A New Way to Obtain GP Data (aka TLEs)

by Dr. T.S. Kelso
2020 May 27


The US government has provided GP or general perturbations orbital data to the rest of the world since the 1970s. These data are produced by fitting observations from the US Space Surveillance Network (SSN) to produce Brouwer mean elements using the SGP4 or Simplified General Perturbations 4 orbit propagator.

Many of you are familiar with this data in the form of TLEs or Two-Line Element Sets. TLEs were designed to provide the minimum data necessary to propagate the orbit of a resident space object (RSO) at a time when both bandwidth for transmission or digital storage were extremely limited. In fact, at the time, transmission might be via fax, hard copy (postal delivery), or even read over the phone and storage was handled using punch cards or magnetic tape.

While this format has served us well for many decades, it has not been without its share of problems. For example, the choice of a two-digit year caused many problems approaching Y2K—problems that were side-stepped by redefining what those two digits represented—but that Y2K problem persists fully 20 years into the 21st century. And now we are approaching another milestone where we will no longer be able to catalog all the objects we track within the 5-digit catalog number limitation of the TLE format.

One of the key drivers forcing us to consider tracking more than 100,000 objects is the activation of the Space Fence on Kwajalein Atoll. The Space Fence reached initial operational capability (IOC) on 2020 Mar 27 and is expected to track far more than the ~26,000 objects currently tracked by the SSN—perhaps by as much as an order of magnitude.

And we are expecting to see public availability of data from the Space Fence starting some time this summer (2020). The 18th Space Control Squadron (18 SPCS) has already transitioned internally to using 9-digit catalog numbers in support of these changes and we expect 18 SPCS to release data from the Space Fence using 9-digit catalog numbers.

The Solution

CelesTrak—working closely with Space Track—has begun making the GP data available via standard queries using the Orbit Mean-Elements Message (OMM) that is part of the Orbit Data Messages (ODM) Recommended Standard CCSDS 502.0-B-2 developed by The Consultative Committee for Space Data Systems (CCSDS) in November 2009. We are recommending the XML format of Version 2.0 of the OMM, as defined in XML Specification for Navigation Data Messages (CCSDS 505.0-B-1) to ensure future compatibility and interoperability.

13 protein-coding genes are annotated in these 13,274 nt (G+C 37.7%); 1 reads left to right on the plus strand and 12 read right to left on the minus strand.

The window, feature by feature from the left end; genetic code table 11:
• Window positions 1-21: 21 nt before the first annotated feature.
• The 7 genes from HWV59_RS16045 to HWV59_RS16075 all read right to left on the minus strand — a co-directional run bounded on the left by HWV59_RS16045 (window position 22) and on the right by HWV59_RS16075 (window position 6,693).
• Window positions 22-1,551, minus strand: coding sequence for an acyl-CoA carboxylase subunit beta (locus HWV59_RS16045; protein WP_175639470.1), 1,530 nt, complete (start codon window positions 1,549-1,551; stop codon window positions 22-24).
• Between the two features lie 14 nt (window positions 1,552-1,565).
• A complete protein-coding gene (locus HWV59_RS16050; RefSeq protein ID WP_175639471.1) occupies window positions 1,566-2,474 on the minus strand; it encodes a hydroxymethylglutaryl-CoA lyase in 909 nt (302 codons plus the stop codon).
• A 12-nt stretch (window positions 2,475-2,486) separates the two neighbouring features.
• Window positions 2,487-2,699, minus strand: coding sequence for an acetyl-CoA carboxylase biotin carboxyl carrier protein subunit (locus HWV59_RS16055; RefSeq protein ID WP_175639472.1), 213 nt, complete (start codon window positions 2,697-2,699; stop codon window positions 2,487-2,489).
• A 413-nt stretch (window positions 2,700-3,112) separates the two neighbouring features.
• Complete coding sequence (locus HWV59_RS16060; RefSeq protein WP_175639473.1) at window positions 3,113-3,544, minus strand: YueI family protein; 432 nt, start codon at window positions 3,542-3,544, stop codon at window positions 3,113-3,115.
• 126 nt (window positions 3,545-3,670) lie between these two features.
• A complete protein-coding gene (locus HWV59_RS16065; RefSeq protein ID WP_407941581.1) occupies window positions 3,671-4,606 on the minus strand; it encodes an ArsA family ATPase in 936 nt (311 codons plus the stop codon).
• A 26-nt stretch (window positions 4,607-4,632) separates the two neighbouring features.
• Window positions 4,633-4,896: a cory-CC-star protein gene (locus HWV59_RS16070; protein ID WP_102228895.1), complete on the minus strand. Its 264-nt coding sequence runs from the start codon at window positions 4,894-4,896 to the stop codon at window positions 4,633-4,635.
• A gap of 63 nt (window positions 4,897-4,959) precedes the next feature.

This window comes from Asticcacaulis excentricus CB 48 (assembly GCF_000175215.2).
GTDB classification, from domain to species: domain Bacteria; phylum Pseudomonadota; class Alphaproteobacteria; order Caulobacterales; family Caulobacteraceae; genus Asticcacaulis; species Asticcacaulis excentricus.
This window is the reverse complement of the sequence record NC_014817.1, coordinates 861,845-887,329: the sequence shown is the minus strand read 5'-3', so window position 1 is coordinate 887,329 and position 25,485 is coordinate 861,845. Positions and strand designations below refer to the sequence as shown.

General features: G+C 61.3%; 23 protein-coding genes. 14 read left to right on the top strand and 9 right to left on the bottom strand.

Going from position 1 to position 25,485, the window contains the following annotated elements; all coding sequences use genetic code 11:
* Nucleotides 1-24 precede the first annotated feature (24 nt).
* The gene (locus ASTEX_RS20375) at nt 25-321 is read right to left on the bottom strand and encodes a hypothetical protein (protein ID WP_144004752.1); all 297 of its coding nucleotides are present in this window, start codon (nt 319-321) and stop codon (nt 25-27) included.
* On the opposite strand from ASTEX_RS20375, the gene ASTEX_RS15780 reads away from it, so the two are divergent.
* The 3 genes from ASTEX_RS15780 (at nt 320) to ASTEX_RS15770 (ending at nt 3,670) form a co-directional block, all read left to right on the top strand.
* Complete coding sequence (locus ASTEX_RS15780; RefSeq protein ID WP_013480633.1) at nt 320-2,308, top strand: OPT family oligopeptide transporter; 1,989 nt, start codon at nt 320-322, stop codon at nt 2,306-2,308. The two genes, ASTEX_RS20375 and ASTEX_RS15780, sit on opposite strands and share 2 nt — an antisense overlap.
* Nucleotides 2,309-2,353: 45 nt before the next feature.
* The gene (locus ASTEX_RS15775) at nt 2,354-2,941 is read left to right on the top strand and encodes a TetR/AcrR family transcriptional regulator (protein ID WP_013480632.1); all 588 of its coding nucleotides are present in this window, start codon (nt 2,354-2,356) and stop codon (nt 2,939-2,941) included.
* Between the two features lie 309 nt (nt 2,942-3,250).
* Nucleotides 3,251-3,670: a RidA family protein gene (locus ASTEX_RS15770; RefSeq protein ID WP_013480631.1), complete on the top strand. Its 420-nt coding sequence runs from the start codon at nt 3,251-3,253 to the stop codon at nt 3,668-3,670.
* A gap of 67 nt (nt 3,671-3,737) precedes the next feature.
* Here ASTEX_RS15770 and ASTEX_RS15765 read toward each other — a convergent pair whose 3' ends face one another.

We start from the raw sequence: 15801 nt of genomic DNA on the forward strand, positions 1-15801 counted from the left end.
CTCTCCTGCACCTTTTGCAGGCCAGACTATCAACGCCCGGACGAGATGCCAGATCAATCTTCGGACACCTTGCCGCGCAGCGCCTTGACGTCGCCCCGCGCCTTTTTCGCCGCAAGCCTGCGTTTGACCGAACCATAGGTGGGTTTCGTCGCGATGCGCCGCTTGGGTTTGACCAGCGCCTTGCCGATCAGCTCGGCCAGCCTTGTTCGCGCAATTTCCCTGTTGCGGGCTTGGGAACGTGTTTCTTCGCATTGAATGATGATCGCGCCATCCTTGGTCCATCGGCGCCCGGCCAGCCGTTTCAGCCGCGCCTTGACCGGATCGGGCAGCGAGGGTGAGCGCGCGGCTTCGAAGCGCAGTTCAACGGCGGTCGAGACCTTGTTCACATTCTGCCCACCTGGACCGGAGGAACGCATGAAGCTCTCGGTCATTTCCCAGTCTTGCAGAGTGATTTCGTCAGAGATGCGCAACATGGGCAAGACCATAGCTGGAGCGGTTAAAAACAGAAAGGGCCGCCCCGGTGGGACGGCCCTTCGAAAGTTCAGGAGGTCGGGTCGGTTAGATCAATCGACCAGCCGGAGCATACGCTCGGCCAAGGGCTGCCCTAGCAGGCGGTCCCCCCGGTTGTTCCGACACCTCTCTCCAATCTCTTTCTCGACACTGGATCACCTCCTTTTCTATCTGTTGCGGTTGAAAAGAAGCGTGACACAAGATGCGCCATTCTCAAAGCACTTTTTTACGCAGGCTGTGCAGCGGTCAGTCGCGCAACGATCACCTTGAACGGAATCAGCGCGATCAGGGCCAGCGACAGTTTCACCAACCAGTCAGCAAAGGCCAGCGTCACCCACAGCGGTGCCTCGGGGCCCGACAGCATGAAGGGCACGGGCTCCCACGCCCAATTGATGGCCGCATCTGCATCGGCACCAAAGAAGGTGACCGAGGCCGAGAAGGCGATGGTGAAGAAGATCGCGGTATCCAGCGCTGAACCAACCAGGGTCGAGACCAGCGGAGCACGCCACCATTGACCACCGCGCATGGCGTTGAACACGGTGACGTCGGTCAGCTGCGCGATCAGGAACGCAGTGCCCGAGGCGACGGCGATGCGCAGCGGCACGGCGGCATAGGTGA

There are XML and KVN (key-value notation) versions of the OMM standard and CelesTrak will provide all mandatory elements of those formats. Some elements may be blank (KVN) or null (XML), if not available via the current TLE format. An example might be that an object in the current analyst sat range (80000-series) typically will not have a name (OBJECT_NAME) or International Designator (OBJECT_ID).

Use of the new data queries is NOT required for most users at this time, since CelesTrak will continue to provide data for RSOs with 5-digit catalog numbers in the TLE/3LE or 2LE formats. The current focus is to provide software developers a way to test modifications to their code to support using the new OMM format and 9-digit catalog numbers. Legacy links to fixed .txt files will continue indefinitely, although links on web pages will eventually be transitioned to use the new GP query (as we already do in many places using the tle.php query) and allow users to define their default format. Of course, TLE formats will not support objects with catalog numbers above 99999.

Additionally, data will be provided in both JSON and CSV formats, using the same keywords and definitions as provided in the OMM standard (CCSDS 502.0-B-2, Table 4-1), although null/blank or redundant (e.g., CENTER_NAME = EARTH, REF_FRAME = TEME, TIME_SYSTEM = UTC, MEAN_ELEMENT_THEORY = SGP4) mandatory fields will not be included.

CelesTrak will work to ensure that all GP data received via 18 SPCS and Space Track will be ingested in a way that supports users requesting GP data in any of the TLE or OMM formats.

The Implementation

All GP queries on CelesTrak will take the form:

where {QUERY} is:

Allowed formats are:

The FORMAT specification is optional, but defaults to XML.


For Software Developers

Software developers looking for code to input or output these formats in a variety of languages are invited to check out the Space Data Standards web site developed by our partners at Digital Arsenal.